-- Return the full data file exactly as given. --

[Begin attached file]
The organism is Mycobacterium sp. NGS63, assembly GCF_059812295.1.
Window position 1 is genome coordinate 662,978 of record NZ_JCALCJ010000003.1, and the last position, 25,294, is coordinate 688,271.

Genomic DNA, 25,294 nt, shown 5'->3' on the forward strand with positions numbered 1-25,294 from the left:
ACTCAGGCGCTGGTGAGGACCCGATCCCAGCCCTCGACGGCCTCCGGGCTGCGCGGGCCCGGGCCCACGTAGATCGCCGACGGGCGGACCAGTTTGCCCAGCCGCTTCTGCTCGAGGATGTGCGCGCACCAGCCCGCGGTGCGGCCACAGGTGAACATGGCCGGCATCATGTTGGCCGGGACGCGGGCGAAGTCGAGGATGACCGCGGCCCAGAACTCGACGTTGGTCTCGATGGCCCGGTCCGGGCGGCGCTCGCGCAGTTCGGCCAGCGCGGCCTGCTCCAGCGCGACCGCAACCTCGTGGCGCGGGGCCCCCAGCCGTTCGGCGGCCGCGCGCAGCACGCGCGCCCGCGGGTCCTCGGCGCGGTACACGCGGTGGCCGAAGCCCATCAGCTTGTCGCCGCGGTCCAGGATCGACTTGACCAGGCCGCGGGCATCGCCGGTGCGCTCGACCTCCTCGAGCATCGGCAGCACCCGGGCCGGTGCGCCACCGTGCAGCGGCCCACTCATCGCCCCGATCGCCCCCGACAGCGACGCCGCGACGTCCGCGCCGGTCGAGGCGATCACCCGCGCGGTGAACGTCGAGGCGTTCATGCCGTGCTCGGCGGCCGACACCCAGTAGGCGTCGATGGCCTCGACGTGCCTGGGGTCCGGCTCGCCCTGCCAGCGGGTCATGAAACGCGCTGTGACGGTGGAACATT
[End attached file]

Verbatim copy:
The organism is Mycobacterium sp. NGS63, assembly GCF_059812295.1.
Window position 1 is genome coordinate 662,978 of record NZ_JCALCJ010000003.1, and the last position, 25,294, is coordinate 688,271.

Genomic DNA, 25,294 nt, shown 5'->3' on the forward strand with positions numbered 1-25,294 from the left:
ACTCAGGCGCTGGTGAGGACCCGATCCCAGCCCTCGACGGCCTCCGGGCTGCGCGGGCCCGGGCCCACGTAGATCGCCGACGGGCGGACCAGTTTGCCCAGCCGCTTCTGCTCGAGGATGTGCGCGCACCAGCCCGCGGTGCGGCCACAGGTGAACATGGCCGGCATCATGTTGGCCGGGACGCGGGCGAAGTCGAGGATGACCGCGGCCCAGAACTCGACGTTGGTCTCGATGGCCCGGTCCGGGCGGCGCTCGCGCAGTTCGGCCAGCGCGGCCTGCTCCAGCGCGACCGCAACCTCGTGGCGCGGGGCCCCCAGCCGTTCGGCGGCCGCGCGCAGCACGCGCGCCCGCGGGTCCTCGGCGCGGTACACGCGGTGGCCGAAGCCCATCAGCTTGTCGCCGCGGTCCAGGATCGACTTGACCAGGCCGCGGGCATCGCCGGTGCGCTCGACCTCCTCGAGCATCGGCAGCACCCGGGCCGGTGCGCCACCGTGCAGCGGCCCACTCATCGCCCCGATCGCCCCCGACAGCGACGCCGCGACGTCCGCGCCGGTCGAGGCGATCACCCGCGCGGTGAACGTCGAGGCGTTCATGCCGTGCTCGGCGGCCGACACCCAGTAGGCGTCGATGGCCTCGACGTGCCTGGGGTCCGGCTCGCCCTGCCAGCGGGTCATGAAACGCGCTGTGACGGTGGAACATT